Friday, February 18, 2011

Review of "Early Mars hydrology: Meridiani playa deposits and the sedimentary record of Arabia Terra"

This is a review of:
Andrews-Hanna, J. C., M. T. Zuber, et al. (2010). "Early Mars hydrology: Meridiani playa deposits and the sedimentary record of Arabia Terra." Journal of Geophysical Research (Planets) 115: 06002.

This paper outlines a scenario in which groundwater movement on Mars results in massive sedimentation throughout Arabia Terra and elsewhere. The author uses geophysical groundwater modeling to constrain the possibilities of groundwater flow on Mars - and many of the areas the model predicts to accumulate sediment are observed to have large deposits of sediment. The correlation between the model prediction for Meridiani being one of the areas of high groundwater flow and the existence of the Meridiani sediments has convinced many people that a groundwater origin is the most likely explanation for the Meridiani sediments.

The work assumes a very arid Mars (drier than the Atacama) with very long groundwater residence times. It assumes higher rainfall in the equatorial region which then serves as the source of groundwater to the rest of Mars.

Overall I really enjoyed this paper. It deals with big topics and addresses them in a process oriented manner setting forth a clear testable hypothesis. However, I do not agree with the conclusions and feel that the paper misses many important points.

Geophysical Problems:

The paper assumes a Mars similar to today except warmer, with temperatures above freezing in the equatorial regions which . This fails to account for the fact that the obliquity of modern Mars is rare. In fact ancient Mars was more frequently at higher obliquity (>30deg) than not. A more realistic model should take into account the average obliquity of Mars during the late Noachian/early Hesperian. Of course, if one does take this into account, the equatorial regions no longer are the warmest spots on the planet and would be unlikely to be source regions for rainfall. Instead these regions would be cold and icy.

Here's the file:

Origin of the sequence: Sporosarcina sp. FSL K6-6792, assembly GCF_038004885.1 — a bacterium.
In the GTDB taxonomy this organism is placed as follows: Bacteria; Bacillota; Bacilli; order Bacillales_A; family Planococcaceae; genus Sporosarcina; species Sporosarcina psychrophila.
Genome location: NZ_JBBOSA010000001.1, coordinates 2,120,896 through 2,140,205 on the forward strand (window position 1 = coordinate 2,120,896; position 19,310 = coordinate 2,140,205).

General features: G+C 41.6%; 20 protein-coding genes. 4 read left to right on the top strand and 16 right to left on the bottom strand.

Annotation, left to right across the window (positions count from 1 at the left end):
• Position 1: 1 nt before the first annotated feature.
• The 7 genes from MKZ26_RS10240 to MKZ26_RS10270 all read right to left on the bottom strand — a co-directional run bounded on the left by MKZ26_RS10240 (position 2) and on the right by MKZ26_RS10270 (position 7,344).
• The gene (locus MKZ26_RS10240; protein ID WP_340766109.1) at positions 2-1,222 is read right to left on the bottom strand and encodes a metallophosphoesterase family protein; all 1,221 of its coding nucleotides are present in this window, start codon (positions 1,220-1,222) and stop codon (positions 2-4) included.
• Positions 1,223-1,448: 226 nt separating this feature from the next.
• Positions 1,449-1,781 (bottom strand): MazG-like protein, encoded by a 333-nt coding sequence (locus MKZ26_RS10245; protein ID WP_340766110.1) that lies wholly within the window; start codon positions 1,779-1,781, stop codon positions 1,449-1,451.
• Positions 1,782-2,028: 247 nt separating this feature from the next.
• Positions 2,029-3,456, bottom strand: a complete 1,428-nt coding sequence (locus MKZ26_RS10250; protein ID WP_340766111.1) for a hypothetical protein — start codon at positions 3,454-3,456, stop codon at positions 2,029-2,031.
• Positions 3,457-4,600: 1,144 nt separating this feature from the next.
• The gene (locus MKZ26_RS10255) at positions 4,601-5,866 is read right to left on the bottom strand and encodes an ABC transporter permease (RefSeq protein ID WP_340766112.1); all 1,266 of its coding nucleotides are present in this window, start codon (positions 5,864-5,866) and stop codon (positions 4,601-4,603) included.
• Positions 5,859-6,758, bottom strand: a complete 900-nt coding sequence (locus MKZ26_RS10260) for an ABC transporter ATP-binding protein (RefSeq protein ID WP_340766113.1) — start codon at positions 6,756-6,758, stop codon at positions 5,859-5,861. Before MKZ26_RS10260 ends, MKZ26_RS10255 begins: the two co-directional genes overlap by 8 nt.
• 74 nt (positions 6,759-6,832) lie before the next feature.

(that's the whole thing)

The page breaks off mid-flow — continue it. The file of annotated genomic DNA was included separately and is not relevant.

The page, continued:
The paper argues that recharge of valley networks is necessary to explain their origin and thus precipitation and melting must have occurred in the low latitude region. However, it is clear that valley network formation has occurred in more recent times (most likely during cold, dry conditions) but did not result in massive sedimentation. Also it is unclear that the volume of water needed to carve the valley networks compares with the volume needed to deposit the hundreds of thousands of km3 of sedimentary material in Arabia and Meridiani.

Geologic Problems:

There are obvious problems with the assumptions made in the paper about permeability, porosity, and the lack of any regional groundwater barriers. There are also problems with the fact that some of the intracrater layered deposits are higher than the rims of the craters that they lie in the middle of. The paper argues that so much sediment accumulated that it filled the available basins, and the water table rose high enough to start sedimentation in the plains around the craters. But I want to focus on four other specific things here.

Firstly, the lack of playas. There are no discernable or identifiable playas anywhere to be found in this region. Given the huge amount of evaporite deposition, it would seem likely that in some areas playas would form. There are none to be found so far, and the lack of these playas means there is no direct evidence for evaporative environments.

Secondly, the intracrater sediment mounds are almost universally sitting in the very middle of their respective craters. They have been differentially eroded around the edges of the crater leaving the central mound intact. If the water cementing these deposits was sourced from below, one would imagine that the areas of strongest cementation would be near the water source at the bottom of the crater and around the edges. Thus the sediment would grown from the outside inward. The reverse is true here, and it is unclear why the central portions of the basin should be so much more erosionally resistant than the outer edges.